Busiest port complex reopens after strike
Dozens of ships stuck in idle during eight-day walk-off. ‘It’s going to take a few days … to get back to normal.’
LOS ANGELES — Work resumed Wednesday at the nation’s busiest port complex after a crippling strike was settled, ending an eight-day walk-off that affected thousands of jobs and billions of dollars in cargo.
Gates at the Los Angeles and Long Beach harbors reopened, and dockworkers were ready to resume loading and unloading ships that had been stuck for days, Los Angeles port spokesman Phillip Sanfield said.
“It’s going to take a few days, maybe a week or two to get back to normal,” Long Beach port spokesman Art Wong said.
Dozens of ships were stuck idle at the complex or delayed on their way in, officials said. Auto
port spokesman much of the port complex that handles 44 percent of all container cargo that arrives by sea nationwide, including items such as cars from Japan and computers from China.
Negotiators reached a tentative agreement to end the strike late Tuesday, two hours after federal mediators arrived from Washington.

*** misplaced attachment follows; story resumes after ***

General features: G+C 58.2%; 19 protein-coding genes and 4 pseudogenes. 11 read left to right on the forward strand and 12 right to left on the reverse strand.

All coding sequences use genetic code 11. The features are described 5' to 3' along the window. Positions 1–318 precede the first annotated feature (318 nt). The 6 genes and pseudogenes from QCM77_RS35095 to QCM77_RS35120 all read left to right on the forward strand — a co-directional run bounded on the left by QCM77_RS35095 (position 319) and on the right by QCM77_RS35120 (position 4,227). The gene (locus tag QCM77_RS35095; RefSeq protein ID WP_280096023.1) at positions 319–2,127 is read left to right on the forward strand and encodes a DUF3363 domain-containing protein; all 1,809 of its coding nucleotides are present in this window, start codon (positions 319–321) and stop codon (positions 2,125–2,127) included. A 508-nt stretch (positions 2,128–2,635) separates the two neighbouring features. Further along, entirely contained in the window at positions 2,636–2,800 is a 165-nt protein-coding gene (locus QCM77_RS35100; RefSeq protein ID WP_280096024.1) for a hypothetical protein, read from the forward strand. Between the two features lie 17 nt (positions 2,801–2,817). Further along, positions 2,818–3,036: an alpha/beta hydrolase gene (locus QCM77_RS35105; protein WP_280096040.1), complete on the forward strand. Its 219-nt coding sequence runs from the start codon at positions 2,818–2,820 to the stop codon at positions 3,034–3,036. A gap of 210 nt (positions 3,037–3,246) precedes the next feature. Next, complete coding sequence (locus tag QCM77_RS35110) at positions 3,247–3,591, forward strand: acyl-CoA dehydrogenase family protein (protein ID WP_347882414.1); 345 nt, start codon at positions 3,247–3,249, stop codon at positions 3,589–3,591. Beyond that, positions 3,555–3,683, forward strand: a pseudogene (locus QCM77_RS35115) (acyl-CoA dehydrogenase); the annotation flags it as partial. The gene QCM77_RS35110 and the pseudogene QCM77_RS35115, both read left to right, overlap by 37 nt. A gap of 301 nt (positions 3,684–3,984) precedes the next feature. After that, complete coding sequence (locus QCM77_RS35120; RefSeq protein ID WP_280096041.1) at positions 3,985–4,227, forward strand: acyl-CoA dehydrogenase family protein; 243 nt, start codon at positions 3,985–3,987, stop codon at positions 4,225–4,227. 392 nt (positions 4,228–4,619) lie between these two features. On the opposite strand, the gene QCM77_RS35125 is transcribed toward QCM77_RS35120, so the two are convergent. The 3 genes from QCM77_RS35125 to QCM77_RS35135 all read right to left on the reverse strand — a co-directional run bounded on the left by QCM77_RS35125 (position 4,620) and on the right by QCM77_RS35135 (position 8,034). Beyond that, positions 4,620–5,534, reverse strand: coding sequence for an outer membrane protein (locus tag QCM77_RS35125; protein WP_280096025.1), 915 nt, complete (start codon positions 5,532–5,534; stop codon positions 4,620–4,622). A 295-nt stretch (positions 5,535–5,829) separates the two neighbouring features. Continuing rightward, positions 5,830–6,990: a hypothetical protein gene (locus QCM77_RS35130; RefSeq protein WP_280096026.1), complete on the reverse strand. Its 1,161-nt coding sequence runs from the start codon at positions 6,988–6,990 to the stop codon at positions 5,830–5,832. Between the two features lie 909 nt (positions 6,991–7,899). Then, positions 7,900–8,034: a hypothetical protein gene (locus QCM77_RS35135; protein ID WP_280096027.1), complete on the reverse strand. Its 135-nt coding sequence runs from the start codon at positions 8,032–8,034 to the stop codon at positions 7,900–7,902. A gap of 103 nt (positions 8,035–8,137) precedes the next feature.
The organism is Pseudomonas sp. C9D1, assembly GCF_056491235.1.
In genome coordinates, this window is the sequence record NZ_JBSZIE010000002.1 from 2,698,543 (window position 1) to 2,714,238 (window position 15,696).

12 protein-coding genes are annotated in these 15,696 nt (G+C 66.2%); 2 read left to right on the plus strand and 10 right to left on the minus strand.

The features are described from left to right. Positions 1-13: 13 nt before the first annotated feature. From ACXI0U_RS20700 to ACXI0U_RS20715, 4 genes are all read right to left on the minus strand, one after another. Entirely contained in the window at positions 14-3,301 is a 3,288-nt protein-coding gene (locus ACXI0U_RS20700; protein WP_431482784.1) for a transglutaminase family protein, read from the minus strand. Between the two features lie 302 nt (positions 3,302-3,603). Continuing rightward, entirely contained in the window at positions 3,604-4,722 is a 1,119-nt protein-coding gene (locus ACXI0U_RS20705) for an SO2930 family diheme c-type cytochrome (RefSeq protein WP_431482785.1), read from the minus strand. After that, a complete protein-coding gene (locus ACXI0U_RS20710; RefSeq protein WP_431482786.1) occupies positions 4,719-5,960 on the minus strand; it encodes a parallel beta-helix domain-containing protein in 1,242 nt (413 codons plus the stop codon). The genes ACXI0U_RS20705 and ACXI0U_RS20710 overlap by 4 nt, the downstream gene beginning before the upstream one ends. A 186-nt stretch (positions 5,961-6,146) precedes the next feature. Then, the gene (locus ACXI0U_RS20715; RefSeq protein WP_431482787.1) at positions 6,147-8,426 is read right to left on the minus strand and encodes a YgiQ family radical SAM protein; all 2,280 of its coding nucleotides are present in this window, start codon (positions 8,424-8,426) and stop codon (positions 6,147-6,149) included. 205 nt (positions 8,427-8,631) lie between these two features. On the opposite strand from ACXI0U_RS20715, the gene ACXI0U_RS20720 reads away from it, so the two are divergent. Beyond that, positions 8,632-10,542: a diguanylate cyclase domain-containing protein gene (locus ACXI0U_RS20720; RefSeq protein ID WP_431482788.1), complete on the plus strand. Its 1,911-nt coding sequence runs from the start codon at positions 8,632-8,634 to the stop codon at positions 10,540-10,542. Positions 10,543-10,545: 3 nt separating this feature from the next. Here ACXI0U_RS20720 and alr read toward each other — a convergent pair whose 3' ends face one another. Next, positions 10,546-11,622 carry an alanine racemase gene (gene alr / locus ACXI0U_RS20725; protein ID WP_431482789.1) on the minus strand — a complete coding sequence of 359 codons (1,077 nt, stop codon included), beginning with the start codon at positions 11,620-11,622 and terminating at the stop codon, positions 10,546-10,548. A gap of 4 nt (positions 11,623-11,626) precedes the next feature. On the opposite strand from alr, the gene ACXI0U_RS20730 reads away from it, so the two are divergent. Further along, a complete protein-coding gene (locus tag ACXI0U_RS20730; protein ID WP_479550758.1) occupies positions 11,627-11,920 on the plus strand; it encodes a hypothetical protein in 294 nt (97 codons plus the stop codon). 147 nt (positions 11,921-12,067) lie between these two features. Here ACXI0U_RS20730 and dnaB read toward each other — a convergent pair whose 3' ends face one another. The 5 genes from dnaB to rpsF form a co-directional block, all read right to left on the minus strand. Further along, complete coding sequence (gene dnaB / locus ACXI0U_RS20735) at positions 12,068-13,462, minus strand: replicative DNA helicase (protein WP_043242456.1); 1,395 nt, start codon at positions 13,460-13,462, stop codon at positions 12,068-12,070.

No details about the terms of the deal had been released by early Wednesday, though a statement from the workers union said it had won new protections preventing jobs from being outsourced.
Port officials estimated that roughly $760 million worth of cargo a day failed to move through the ports during the walkout. About 20 ships were diverted to other ports.
A full account of all of the goods affected was not immediately available; holiday items had arrived weeks ago.
Days of negotiations that included all-night bargaining sessions suddenly went from a stalemate to big leaps of progress by Tuesday. Mayor Antonio Villaraigosa said the sides were already prepared to take a vote when the mediators arrived.
“I’m really pleased to tell all of you that my 10,000 longshore workers in the ports of L.A. and Long Beach are going to start moving cargo on these ships,” said Ray Familathe, vice president of the International Longshore and Warehouse Union. “We’re going to get cargo moved throughout the supply chain and the country and get everybody those that they’re looking for in those stores.”
Port workers cross a bridge on their return to work at the Port of Long Beach on Wednesday. Work resumed at the Los Angeles and Long Beach harbors after the settlement of a strike that crippled the complex for more than a week.